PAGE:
As Brazil watches much of the so-called rich world struggle with debt crises, it can take some solace in the likelihood that its growing ties with China should shield it from the worst aftershocks.

The most vulnerable front for Brazil could be its currency, which could firm further -- creating even bigger headaches for exporters -- if U.S. interest rates stay ultra low due to continued slow economic growth or a possible downgrade by ratings agencies.

Yet Brazil's China connection should keep the worst at bay, insulating the country on two levels.

On a microeconomic level, Brazilian companies are less vulnerable to a downturn among their U.S. counterparts. On the macro-economic side, it means Brazil has another source of investment and trade flows.

The effects on emerging markets will depend a lot on China's reaction to the international climate, said Zeina Latif, an economist with RBS in Sao Paulo. If China turns out OK and they have a soft landing, that's great for Brazil.

The United States averted default on Tuesday mere hours before a deadline.

But a deficit-cutting package and the chance of a sovereign downgrade left investors nervous, with global markets sinking on Wednesday in response. European officials have yet to put worries about a sovereign debt crisis there to bed, with Italy the latest country to come under investor scrutiny.

Brazil has plenty of its own problems, too, from above-target inflation to a tight labor market that has pushed wages, and thus consumer prices, higher. Those inflation fears, in fact, have been a major cause behind the underperformance of Brazilian stocks so far this year.

Yet the country's economy is still expected to grow about 4 percent as millions of people keep moving from poverty into the middle class. Employers are hiring in droves, many Brazilians are taking their first-ever plane rides and malls are packed.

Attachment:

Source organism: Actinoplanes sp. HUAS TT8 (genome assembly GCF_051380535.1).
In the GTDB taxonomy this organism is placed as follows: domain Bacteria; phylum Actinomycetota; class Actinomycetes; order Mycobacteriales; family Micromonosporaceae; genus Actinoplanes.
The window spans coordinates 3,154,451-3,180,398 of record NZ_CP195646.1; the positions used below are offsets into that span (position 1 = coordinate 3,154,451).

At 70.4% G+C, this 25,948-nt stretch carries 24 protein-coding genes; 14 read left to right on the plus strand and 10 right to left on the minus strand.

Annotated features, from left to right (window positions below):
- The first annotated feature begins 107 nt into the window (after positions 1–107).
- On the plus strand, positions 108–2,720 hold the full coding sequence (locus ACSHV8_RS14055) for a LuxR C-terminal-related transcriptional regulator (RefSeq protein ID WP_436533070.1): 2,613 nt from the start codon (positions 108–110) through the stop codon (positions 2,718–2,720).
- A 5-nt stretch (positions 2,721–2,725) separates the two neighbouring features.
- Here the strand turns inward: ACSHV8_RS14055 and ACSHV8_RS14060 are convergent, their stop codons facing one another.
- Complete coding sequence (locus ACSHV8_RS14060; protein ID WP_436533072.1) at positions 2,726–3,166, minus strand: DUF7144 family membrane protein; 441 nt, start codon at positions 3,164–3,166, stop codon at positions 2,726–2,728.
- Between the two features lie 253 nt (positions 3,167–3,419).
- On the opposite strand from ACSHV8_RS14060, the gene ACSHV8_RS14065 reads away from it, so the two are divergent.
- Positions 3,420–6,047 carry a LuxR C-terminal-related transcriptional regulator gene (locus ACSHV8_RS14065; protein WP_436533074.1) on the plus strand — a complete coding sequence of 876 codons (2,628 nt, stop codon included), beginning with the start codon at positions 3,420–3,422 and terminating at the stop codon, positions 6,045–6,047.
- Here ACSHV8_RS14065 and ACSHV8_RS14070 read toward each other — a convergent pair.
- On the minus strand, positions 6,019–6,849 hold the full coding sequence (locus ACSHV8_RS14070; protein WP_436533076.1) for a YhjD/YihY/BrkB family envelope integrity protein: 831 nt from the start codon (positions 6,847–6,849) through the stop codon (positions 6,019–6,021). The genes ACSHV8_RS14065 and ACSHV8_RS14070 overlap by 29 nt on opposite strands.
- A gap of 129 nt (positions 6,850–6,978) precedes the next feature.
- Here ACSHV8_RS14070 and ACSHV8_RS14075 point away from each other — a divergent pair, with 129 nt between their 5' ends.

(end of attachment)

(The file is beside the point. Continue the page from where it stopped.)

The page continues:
China -- which leapfrogged the United States to become Brazil's biggest trade partner in 2009 -- should grow even more, around 9.6 percent this year. Even better, analysts say that country is showing signs of balancing inflation and expansion, avoiding a so-called hard landing.

China might be a more important driver for corporate ratings in general for the southern part of Latin America, including Brazil, Peru, Chile and Argentina, said Filippe Goossens of Moody's Investors Service.

Take Vale , a major weight in the benchmark Bovespa index <.BVSP>. The company is the world's biggest producer of iron ore, and China its single biggest customer as it builds and urbanizes across a vast landscape.

One of the areas within the Brazilian equity market that we like the most is materials, with a focus on iron ore, and that's because we do not foresee a hard landing in China, said Jason Press, a Latin America equity strategist at Citigroup in New York. However. he expressed caution on volatility ahead.

MACRO RIPPLES

Vale is hardly alone. Two years ago China agreed to lend state-controlled oil giant Petrobras
, another Bovespa heavyweight, $10 billion in return for guaranteed oil supply over the next decade. That money will help Petrobras tap into massive offshore oil reserves that are expected to catapult Brazil up the list of oil exporters.

China could also become the top market for Brazilian sugar exports, thanks to an increasingly urban population opting for fast food and soft drinks.

The Asian nation, in fact, bought $20 billion of Brazilian exports in the first half of 2011 -- almost 50 percent more than in same period of 2010.

China is doing more than just buying Brazilian products; it is also buying into Brazilian growth. Carmaker JAC Motors announced this week plans for a $600 million factory in Brazil to open in 2014, the latest of billions of dollars in pledged investments.

In fact, Citigroup's Press noted, equity markets could see more effects from macroeconomic channels.

Those ripples could hit Brazil's currency, the real, said Mauricio Rosal, chief Brazil economist for Raymond James.

With the budget savings promised in the U.S. debt deal, Washington would not be able to ramp up spending to try to stimulate the economy. Instead, that job could be left to monetary policy -- in other words, super low interest rates to try to boost growth among consumers and industry.

But near-zero U.S. interest rates give investors a source of cheaply borrowed money with which to chase Brazil's juicy yields, and interest rates here are already at 12.50 percent.

That so-called carry trade has already helped take the real to 12-year highs against the U.S. dollar, with the government announcing last week new measures to try to brake the currency's gains.

This discussion around U.S. fiscal policy reinforces an outlook for global liquidity, Rosal said. Mitigating inflows into Brazil will be a great challenge that will continue for awhile yet.

But Moody's Goossens cautioned that there is still much uncertainty around long-term results of the U.S. debt debate, including the effects, direct and indirect, on other economies around the world. As a result, any attempts to forecast what could happen in other countries are fraught with uncertainty.

These are truly uncharted waters, he said.

(Additional reporting by Jeb Blount in Rio de Janeiro; Editing by Dan Grebler)